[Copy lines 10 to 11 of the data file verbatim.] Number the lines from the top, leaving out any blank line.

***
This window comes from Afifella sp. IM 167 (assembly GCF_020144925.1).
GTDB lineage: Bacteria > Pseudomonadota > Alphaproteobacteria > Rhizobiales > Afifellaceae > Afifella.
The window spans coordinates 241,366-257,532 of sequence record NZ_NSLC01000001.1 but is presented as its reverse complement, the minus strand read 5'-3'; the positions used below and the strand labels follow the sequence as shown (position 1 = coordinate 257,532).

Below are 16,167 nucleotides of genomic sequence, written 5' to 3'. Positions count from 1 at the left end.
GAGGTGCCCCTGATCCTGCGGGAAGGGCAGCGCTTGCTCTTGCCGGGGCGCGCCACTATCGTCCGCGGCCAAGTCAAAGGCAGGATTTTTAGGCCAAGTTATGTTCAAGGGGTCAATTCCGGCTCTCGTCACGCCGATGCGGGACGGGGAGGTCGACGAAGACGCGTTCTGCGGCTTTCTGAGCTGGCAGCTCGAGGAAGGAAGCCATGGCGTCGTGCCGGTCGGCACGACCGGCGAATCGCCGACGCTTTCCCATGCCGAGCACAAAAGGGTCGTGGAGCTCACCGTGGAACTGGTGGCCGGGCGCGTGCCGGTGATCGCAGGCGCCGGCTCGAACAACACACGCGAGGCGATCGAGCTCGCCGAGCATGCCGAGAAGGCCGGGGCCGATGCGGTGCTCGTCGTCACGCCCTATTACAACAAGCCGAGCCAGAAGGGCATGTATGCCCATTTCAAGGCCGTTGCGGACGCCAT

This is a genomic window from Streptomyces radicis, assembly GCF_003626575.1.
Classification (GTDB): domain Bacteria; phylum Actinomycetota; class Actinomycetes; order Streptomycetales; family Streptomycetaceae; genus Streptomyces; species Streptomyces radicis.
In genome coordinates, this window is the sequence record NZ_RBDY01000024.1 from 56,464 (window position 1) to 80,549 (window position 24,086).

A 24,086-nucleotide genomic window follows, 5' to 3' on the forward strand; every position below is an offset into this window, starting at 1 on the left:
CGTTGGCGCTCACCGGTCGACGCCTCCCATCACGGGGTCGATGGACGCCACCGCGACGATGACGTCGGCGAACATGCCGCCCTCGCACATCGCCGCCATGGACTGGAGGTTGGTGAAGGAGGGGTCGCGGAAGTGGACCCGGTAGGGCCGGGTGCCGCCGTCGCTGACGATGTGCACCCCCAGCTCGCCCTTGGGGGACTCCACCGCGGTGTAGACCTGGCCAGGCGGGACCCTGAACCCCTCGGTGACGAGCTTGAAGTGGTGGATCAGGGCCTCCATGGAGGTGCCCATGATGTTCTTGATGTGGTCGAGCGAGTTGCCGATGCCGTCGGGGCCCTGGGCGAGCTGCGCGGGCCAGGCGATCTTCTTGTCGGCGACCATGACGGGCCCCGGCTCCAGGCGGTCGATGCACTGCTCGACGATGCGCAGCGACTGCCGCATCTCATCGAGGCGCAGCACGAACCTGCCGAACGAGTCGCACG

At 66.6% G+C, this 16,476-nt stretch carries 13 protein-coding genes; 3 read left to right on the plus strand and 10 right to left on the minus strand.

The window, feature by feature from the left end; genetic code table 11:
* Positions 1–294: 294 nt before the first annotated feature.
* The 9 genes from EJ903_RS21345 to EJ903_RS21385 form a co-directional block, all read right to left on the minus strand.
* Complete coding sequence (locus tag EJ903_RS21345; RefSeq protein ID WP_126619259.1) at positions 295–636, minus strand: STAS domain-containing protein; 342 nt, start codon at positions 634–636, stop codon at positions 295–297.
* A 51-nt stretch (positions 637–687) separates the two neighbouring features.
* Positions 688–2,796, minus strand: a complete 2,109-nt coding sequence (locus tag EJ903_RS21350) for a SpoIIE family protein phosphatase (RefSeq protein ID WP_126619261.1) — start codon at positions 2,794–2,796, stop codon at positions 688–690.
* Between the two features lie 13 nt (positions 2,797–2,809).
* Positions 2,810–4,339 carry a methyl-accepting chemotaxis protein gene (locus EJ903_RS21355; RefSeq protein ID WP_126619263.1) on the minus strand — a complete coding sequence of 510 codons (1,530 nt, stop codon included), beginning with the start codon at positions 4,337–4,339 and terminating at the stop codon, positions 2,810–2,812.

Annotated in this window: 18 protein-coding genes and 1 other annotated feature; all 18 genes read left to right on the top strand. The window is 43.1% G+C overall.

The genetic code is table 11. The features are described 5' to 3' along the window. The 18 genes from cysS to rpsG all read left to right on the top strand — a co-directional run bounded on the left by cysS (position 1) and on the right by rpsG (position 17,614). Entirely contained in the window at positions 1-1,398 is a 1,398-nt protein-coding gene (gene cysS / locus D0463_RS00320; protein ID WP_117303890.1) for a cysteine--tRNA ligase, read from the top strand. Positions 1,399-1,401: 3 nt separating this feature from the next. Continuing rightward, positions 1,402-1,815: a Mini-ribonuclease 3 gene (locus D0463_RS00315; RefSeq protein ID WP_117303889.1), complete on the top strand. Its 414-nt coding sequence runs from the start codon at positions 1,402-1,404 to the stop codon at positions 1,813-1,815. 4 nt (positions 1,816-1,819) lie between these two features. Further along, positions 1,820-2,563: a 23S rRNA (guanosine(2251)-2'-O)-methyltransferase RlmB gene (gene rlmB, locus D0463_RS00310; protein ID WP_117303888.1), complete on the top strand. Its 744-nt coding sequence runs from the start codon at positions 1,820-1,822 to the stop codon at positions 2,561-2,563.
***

CGTTGGCGCTCACCGGTCGACGCCTCCCATCACGGGGTCGATGGACGCCACCGCGACGATGACGTCGGCGAACATGCCGCCCTCGCACATCGCCGCCATGGACTGGAGGTTGGTGAAGGAGGGGTCGCGGAAGTGGACCCGGTAGGGCCGGGTGCCGCCGTCGCTGACGATGTGCACCCCCAGCTCGCCCTTGGGGGACTCCACCGCGGTGTAGACCTGGCCAGGCGGGACCCTGAACCCCTCGGTGACGAGCTTGAAGTGGTGGATCAGGGCCTCCATGGAGGTGCCCATGATGTTCTTGATGTGGTCGAGCGAGTTGCCGATGCCGTCGGGGCCCTGGGCGAGCTGCGCGGGCCAGGCGATCTTCTTGTCGGCGACCATGACGGGCCCCGGCTCCAGGCGGTCGATGCACTGCTCGACGATGCGCAGCGACTGCCGCATCTCATCGAGGCGCAGCACGAACCTGCCGAACGAGTCGCACG

At 66.6% G+C, this 16,476-nt stretch carries 13 protein-coding genes; 3 read left to right on the plus strand and 10 right to left on the minus strand.